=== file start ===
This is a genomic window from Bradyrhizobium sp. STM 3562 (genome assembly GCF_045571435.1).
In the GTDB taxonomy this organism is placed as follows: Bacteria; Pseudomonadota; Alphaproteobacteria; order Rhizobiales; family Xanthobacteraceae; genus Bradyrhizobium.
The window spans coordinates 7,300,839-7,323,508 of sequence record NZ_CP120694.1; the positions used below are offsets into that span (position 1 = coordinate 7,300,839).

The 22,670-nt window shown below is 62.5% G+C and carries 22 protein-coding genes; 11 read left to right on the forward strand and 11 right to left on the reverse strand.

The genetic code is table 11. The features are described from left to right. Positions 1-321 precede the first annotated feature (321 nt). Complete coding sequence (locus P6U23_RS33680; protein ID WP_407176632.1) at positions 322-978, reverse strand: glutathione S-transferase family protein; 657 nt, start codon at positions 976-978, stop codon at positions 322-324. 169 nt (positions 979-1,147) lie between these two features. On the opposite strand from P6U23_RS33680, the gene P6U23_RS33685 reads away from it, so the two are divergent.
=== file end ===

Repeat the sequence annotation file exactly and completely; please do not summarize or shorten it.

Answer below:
This is a genomic window from Bradyrhizobium sp. STM 3562 (genome assembly GCF_045571435.1).
In the GTDB taxonomy this organism is placed as follows: Bacteria; Pseudomonadota; Alphaproteobacteria; order Rhizobiales; family Xanthobacteraceae; genus Bradyrhizobium.
The window spans coordinates 7,300,839-7,323,508 of sequence record NZ_CP120694.1; the positions used below are offsets into that span (position 1 = coordinate 7,300,839).

The 22,670-nt window shown below is 62.5% G+C and carries 22 protein-coding genes; 11 read left to right on the forward strand and 11 right to left on the reverse strand.

The genetic code is table 11. The features are described from left to right. Positions 1-321 precede the first annotated feature (321 nt). Complete coding sequence (locus P6U23_RS33680; protein ID WP_407176632.1) at positions 322-978, reverse strand: glutathione S-transferase family protein; 657 nt, start codon at positions 976-978, stop codon at positions 322-324. 169 nt (positions 979-1,147) lie between these two features. On the opposite strand from P6U23_RS33680, the gene P6U23_RS33685 reads away from it, so the two are divergent.